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Custom Pipelines

IP Camera streams can be configured with their own custom GStreamer pipelines, allowing for rich configuration of how the stream is processed. This section will not explain the intricacies of GStreamer pipelines as the official website provides excellent documentation on how these work. Instead, included are a few pipeline examples.

BrainFrame does quite a bit of work in the background to ensure that many different IP camera types are supported seamlessly. When using custom pipelines, more intimate knowledge of the IP camera stream is required compared to using BrainFrame normally.

Note that all custom pipelines:

  • Must include a {url} template field. This is where the specified IP camera URL will be inserted into the pipeline.
  • Must have an appsink element named "main_sink". This is where frames will be extracted from the pipeline for processing.
  • May optionally include an element named "buffer_src". This is required for frame skipping to work with custom pipelines. This name should be given to an element in the pipeline that sections off frame data from the network before decoding, like rtph264depay.

To specify a custom pipeline, check the "Advanced Options" checkbox in the stream creation window and enter your pipeline into the "Pipeline" textbox.

Example Pipelines

Cropping the Video Stream

For composite video streams or for scenes that contain uninteresting sections, one may want to crop the video stream before processing. Here is an example of a custom pipeline to accomplish this for an H264 RTSP stream:

rtspsrc location="{url}" ! rtph264depay name="buffer_src" ! decodebin ! videocrop top=x left=x right=x bottom=x ! videoconvert ! video/x-raw,format=(string)BGR ! appsink name="main_sink"

This pipeline uses the videocrop element to crop the video by some configurable value. The "x" values should be replaced with the amount in pixels to crop from each side of the frame.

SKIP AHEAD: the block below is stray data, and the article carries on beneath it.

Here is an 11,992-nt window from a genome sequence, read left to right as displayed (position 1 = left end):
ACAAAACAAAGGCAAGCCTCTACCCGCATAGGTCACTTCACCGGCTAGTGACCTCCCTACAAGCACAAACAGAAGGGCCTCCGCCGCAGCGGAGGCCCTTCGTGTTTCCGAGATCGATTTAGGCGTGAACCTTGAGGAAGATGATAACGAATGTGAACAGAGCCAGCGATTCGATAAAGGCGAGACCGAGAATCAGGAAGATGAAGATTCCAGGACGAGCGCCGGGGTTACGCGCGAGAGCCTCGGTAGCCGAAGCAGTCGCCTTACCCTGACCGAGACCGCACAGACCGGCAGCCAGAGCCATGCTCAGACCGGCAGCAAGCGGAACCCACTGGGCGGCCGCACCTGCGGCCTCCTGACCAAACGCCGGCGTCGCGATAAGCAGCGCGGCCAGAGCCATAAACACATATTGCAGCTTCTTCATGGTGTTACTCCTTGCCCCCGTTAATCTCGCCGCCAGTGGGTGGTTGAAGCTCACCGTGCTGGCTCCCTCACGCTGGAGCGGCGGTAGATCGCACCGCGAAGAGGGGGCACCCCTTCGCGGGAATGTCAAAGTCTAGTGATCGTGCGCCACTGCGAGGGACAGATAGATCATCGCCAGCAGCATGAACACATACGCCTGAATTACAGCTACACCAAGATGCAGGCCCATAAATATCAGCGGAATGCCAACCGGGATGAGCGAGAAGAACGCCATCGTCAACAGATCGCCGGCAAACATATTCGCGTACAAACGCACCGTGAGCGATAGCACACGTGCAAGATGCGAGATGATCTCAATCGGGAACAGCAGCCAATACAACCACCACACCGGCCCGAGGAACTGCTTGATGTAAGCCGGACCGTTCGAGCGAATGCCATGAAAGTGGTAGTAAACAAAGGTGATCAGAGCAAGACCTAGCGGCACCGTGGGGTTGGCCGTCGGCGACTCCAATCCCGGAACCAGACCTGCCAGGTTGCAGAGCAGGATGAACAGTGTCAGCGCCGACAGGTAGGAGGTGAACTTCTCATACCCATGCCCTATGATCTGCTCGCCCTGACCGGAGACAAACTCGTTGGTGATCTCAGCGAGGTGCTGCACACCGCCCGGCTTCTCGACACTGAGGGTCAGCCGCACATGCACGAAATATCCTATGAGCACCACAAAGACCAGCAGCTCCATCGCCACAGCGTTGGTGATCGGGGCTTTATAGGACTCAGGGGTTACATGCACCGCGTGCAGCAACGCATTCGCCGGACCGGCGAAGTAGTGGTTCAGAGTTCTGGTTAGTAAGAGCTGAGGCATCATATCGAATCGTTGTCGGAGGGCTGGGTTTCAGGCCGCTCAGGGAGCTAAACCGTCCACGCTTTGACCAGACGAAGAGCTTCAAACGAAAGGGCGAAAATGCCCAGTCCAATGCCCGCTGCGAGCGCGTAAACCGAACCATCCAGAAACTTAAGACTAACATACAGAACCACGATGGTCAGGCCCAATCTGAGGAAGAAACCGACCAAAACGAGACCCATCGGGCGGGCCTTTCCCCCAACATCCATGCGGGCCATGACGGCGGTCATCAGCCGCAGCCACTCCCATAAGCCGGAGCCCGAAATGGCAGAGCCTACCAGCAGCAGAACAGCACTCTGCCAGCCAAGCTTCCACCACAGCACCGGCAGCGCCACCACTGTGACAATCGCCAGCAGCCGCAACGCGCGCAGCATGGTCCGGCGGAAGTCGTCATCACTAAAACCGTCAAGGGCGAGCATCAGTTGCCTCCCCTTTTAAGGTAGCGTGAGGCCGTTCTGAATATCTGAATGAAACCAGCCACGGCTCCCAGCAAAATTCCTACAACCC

Lower Latency Streaming

By default, BrainFrame will “buffer” frames in order to ensure a more stable streaming experience. In order to prevent that, try using the pipeline below:

rtspsrc location="{url}" latency=X ! rtph264depay name="buffer_src" ! decodebin ! videoconvert ! video/x-raw,format=(string)BGR ! appsink name="main_sink"

Replace the "X" in latency=X with 0 for no buffering at all. The unit X is in milliseconds.

Rotating the Video Stream

rtspsrc location="{url}" ! rtph264depay ! avdec_h264 ! videoconvert ! videoflip video-direction=x ! videoconvert ! video/x-raw,format=(string)BGR ! appsink name="main_sink"

The "x" value should be the number of degrees to rotate. Try numbers such as 0, 90, 180, and so on.

(Experimental) Hardware Accelerated Decoding

A custom pipeline may be used to enable experimental support for hardware accelerated video decoding. This pipeline is only known to work on machines with Intel CPUs. A discrete GPU may interfere with this pipeline.

rtspsrc location="{url}" ! rtph264depay name="buffer_src" ! vaapidecodebin ! videoconvert ! video/x-raw,format=(string)BGR ! appsink name="main_sink"

If in the client you get an error like this:

gi.repository.GLib.GError: gst_parse_error: no element "vaapidecodebin" (1)

The error suggests that the necessary hardware video decoding drivers cannot be found on your system. If you haven't already, run the provided install.sh script to ensure that the drivers are installed.

bash install.sh

If this doesn't fix the problem, your hardware may not be supported. If you believe that your hardware should be supported, please make a post on the BrainFrame forum with information on your hardware configuration and the error message you get.